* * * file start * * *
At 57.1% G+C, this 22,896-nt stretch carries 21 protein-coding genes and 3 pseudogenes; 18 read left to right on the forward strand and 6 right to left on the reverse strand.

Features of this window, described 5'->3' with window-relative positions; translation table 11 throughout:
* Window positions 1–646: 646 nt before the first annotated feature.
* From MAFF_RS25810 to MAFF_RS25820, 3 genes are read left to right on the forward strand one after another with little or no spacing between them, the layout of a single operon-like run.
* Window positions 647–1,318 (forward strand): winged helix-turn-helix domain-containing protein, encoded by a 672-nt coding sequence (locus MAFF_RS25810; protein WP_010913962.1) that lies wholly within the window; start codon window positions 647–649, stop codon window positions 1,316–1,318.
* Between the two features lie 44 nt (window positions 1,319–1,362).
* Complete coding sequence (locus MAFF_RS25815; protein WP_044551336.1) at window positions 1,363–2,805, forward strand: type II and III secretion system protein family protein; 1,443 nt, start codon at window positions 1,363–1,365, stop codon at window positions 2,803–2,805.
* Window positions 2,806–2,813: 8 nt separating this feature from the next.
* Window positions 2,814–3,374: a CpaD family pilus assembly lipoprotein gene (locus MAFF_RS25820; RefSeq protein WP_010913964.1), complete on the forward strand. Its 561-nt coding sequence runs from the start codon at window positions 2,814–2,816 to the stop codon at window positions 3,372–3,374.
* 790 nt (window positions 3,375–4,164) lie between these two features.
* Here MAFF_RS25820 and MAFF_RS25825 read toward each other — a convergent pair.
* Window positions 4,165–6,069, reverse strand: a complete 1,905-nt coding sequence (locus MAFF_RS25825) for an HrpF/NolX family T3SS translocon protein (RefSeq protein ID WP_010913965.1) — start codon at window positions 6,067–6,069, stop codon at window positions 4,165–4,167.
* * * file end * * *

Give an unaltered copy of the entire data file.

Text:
At 57.1% G+C, this 22,896-nt stretch carries 21 protein-coding genes and 3 pseudogenes; 18 read left to right on the forward strand and 6 right to left on the reverse strand.

Features of this window, described 5'->3' with window-relative positions; translation table 11 throughout:
* Window positions 1–646: 646 nt before the first annotated feature.
* From MAFF_RS25810 to MAFF_RS25820, 3 genes are read left to right on the forward strand one after another with little or no spacing between them, the layout of a single operon-like run.
* Window positions 647–1,318 (forward strand): winged helix-turn-helix domain-containing protein, encoded by a 672-nt coding sequence (locus MAFF_RS25810; protein WP_010913962.1) that lies wholly within the window; start codon window positions 647–649, stop codon window positions 1,316–1,318.
* Between the two features lie 44 nt (window positions 1,319–1,362).
* Complete coding sequence (locus MAFF_RS25815; protein WP_044551336.1) at window positions 1,363–2,805, forward strand: type II and III secretion system protein family protein; 1,443 nt, start codon at window positions 1,363–1,365, stop codon at window positions 2,803–2,805.
* Window positions 2,806–2,813: 8 nt separating this feature from the next.
* Window positions 2,814–3,374: a CpaD family pilus assembly lipoprotein gene (locus MAFF_RS25820; RefSeq protein WP_010913964.1), complete on the forward strand. Its 561-nt coding sequence runs from the start codon at window positions 2,814–2,816 to the stop codon at window positions 3,372–3,374.
* 790 nt (window positions 3,375–4,164) lie between these two features.
* Here MAFF_RS25820 and MAFF_RS25825 read toward each other — a convergent pair.
* Window positions 4,165–6,069, reverse strand: a complete 1,905-nt coding sequence (locus MAFF_RS25825) for an HrpF/NolX family T3SS translocon protein (RefSeq protein ID WP_010913965.1) — start codon at window positions 6,067–6,069, stop codon at window positions 4,165–4,167.